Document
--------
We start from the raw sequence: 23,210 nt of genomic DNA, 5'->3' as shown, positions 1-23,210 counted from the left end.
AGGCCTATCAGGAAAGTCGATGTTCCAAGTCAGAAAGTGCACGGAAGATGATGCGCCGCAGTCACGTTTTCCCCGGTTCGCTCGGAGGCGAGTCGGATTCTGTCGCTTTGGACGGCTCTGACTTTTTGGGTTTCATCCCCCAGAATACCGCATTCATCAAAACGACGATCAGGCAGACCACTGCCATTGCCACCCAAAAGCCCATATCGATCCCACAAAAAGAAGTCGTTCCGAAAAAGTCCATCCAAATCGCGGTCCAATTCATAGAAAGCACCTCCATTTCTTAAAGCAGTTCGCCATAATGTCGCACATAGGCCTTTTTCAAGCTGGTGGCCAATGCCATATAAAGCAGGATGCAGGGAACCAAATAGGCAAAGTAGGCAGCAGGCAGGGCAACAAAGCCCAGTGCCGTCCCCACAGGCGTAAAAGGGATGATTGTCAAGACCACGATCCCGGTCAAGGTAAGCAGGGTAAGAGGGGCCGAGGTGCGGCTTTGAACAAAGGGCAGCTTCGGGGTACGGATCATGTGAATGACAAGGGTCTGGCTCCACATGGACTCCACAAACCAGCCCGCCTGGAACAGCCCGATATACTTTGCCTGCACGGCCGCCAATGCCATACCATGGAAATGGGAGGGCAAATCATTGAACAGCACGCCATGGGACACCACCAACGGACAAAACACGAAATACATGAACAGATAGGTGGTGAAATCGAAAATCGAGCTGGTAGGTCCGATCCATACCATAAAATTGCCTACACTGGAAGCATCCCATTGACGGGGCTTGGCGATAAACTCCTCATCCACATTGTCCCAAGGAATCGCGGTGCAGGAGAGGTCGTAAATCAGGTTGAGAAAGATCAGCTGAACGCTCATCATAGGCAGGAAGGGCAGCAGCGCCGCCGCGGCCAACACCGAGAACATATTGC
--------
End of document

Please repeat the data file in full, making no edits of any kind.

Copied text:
We start from the raw sequence: 23,210 nt of genomic DNA, 5'->3' as shown, positions 1-23,210 counted from the left end.
AGGCCTATCAGGAAAGTCGATGTTCCAAGTCAGAAAGTGCACGGAAGATGATGCGCCGCAGTCACGTTTTCCCCGGTTCGCTCGGAGGCGAGTCGGATTCTGTCGCTTTGGACGGCTCTGACTTTTTGGGTTTCATCCCCCAGAATACCGCATTCATCAAAACGACGATCAGGCAGACCACTGCCATTGCCACCCAAAAGCCCATATCGATCCCACAAAAAGAAGTCGTTCCGAAAAAGTCCATCCAAATCGCGGTCCAATTCATAGAAAGCACCTCCATTTCTTAAAGCAGTTCGCCATAATGTCGCACATAGGCCTTTTTCAAGCTGGTGGCCAATGCCATATAAAGCAGGATGCAGGGAACCAAATAGGCAAAGTAGGCAGCAGGCAGGGCAACAAAGCCCAGTGCCGTCCCCACAGGCGTAAAAGGGATGATTGTCAAGACCACGATCCCGGTCAAGGTAAGCAGGGTAAGAGGGGCCGAGGTGCGGCTTTGAACAAAGGGCAGCTTCGGGGTACGGATCATGTGAATGACAAGGGTCTGGCTCCACATGGACTCCACAAACCAGCCCGCCTGGAACAGCCCGATATACTTTGCCTGCACGGCCGCCAATGCCATACCATGGAAATGGGAGGGCAAATCATTGAACAGCACGCCATGGGACACCACCAACGGACAAAACACGAAATACATGAACAGATAGGTGGTGAAATCGAAAATCGAGCTGGTAGGTCCGATCCATACCATAAAATTGCCTACACTGGAAGCATCCCATTGACGGGGCTTGGCGATAAACTCCTCATCCACATTGTCCCAAGGAATCGCGGTGCAGGAGAGGTCGTAAATCAGGTTGAGAAAGATCAGCTGAACGCTCATCATAGGCAGGAAGGGCAGCAGCGCCGCCGCGGCCAACACCGAGAACATATTGC